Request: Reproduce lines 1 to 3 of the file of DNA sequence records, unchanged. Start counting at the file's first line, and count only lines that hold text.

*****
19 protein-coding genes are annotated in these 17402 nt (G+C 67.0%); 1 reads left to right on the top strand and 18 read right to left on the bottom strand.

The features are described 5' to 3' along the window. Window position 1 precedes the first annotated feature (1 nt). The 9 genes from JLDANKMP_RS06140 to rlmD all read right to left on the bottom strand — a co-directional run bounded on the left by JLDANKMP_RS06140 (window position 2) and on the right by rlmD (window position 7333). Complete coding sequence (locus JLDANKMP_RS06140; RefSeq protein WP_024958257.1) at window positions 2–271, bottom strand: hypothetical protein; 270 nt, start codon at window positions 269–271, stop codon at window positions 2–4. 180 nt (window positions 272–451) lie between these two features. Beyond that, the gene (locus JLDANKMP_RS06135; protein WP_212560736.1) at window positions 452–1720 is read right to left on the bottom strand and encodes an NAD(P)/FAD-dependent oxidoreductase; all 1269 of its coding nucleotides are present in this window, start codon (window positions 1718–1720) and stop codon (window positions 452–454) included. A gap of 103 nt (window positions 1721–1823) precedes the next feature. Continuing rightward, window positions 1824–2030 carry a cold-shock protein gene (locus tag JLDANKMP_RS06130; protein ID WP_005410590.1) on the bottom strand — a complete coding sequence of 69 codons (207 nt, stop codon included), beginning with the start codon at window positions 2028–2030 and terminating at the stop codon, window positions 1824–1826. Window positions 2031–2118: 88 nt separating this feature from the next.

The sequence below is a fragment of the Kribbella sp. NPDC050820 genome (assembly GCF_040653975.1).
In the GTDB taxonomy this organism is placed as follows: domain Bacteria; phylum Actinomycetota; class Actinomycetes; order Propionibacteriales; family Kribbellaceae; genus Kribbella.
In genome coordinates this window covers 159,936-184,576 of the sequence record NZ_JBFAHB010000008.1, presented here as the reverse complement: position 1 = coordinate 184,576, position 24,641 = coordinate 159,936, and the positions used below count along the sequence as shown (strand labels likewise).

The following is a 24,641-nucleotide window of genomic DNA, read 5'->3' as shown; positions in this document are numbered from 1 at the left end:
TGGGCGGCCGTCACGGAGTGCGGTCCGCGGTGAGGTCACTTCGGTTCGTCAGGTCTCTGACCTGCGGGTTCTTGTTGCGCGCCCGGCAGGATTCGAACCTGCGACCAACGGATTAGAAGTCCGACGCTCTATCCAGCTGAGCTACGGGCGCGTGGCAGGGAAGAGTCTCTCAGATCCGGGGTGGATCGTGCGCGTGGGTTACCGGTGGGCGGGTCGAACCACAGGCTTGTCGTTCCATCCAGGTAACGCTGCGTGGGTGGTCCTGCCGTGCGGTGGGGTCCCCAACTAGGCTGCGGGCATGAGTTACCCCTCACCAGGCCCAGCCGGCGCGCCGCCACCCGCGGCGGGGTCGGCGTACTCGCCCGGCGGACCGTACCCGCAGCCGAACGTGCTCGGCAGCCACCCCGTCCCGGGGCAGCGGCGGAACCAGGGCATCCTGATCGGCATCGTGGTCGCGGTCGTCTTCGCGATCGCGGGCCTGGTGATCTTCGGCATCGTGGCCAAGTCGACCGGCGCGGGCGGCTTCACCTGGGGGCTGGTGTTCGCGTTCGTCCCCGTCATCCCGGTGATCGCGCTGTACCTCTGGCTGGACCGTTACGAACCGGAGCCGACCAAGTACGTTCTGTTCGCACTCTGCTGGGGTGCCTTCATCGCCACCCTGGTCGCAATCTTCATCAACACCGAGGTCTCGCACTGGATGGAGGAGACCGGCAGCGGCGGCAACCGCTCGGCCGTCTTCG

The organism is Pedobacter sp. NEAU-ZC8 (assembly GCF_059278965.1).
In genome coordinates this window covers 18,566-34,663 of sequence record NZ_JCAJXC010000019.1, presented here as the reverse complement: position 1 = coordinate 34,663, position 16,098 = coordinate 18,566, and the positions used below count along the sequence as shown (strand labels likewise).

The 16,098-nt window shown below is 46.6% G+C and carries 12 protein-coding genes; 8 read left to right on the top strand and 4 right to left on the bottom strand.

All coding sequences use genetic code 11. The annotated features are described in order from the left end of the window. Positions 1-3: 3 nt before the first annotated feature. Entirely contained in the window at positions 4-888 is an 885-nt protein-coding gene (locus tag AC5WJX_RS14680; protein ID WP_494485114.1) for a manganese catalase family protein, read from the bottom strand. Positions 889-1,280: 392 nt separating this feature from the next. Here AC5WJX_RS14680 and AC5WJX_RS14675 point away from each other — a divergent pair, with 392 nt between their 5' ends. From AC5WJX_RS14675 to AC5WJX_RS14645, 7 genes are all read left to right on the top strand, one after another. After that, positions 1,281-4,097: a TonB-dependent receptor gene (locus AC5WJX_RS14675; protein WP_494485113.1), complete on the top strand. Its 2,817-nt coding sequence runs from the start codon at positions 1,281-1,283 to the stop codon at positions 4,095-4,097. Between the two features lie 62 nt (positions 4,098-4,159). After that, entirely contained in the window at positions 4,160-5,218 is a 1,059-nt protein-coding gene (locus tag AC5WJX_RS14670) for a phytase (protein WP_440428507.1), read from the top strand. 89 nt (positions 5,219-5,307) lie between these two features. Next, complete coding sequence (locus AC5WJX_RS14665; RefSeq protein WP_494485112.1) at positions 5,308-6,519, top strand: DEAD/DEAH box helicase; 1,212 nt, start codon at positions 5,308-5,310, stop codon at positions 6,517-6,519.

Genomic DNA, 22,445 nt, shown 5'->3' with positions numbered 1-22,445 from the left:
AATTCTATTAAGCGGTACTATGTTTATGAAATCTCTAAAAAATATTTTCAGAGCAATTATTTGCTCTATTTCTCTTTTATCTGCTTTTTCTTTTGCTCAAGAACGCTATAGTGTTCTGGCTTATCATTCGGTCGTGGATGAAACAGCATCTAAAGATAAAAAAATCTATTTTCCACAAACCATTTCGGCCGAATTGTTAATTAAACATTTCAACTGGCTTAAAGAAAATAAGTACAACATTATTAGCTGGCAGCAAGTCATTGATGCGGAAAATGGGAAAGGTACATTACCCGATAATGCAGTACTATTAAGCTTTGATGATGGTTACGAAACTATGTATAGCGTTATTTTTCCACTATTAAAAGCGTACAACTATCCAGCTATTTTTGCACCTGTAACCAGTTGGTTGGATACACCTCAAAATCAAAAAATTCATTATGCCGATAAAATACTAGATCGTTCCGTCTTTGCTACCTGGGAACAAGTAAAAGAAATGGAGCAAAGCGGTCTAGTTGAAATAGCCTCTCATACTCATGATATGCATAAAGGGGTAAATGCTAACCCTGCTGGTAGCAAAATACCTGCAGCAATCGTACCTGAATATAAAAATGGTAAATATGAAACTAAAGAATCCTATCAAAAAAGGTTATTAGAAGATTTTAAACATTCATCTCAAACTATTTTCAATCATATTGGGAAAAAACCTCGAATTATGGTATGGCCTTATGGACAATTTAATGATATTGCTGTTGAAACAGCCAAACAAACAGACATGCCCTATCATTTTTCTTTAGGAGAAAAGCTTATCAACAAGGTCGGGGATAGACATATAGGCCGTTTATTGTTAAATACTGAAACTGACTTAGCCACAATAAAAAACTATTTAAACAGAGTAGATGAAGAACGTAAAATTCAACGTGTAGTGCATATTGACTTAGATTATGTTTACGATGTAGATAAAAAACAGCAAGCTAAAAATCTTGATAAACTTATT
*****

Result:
19 protein-coding genes are annotated in these 17402 nt (G+C 67.0%); 1 reads left to right on the top strand and 18 read right to left on the bottom strand.

The features are described 5' to 3' along the window. Window position 1 precedes the first annotated feature (1 nt). The 9 genes from JLDANKMP_RS06140 to rlmD all read right to left on the bottom strand — a co-directional run bounded on the left by JLDANKMP_RS06140 (window position 2) and on the right by rlmD (window position 7333). Complete coding sequence (locus JLDANKMP_RS06140; RefSeq protein WP_024958257.1) at window positions 2–271, bottom strand: hypothetical protein; 270 nt, start codon at window positions 269–271, stop codon at window positions 2–4. 180 nt (window positions 272–451) lie between these two features. Beyond that, the gene (locus JLDANKMP_RS06135; protein WP_212560736.1) at window positions 452–1720 is read right to left on the bottom strand and encodes an NAD(P)/FAD-dependent oxidoreductase; all 1269 of its coding nucleotides are present in this window, start codon (window positions 1718–1720) and stop codon (window positions 452–454) included. A gap of 103 nt (window positions 1721–1823) precedes the next feature. Continuing rightward, window positions 1824–2030 carry a cold-shock protein gene (locus tag JLDANKMP_RS06130; protein ID WP_005410590.1) on the bottom strand — a complete coding sequence of 69 codons (207 nt, stop codon included), beginning with the start codon at window positions 2028–2030 and terminating at the stop codon, window positions 1824–1826. Window positions 2031–2118: 88 nt separating this feature from the next.

The sequence below is a fragment of the Kribbella sp. NPDC050820 genome (assembly GCF_040653975.1).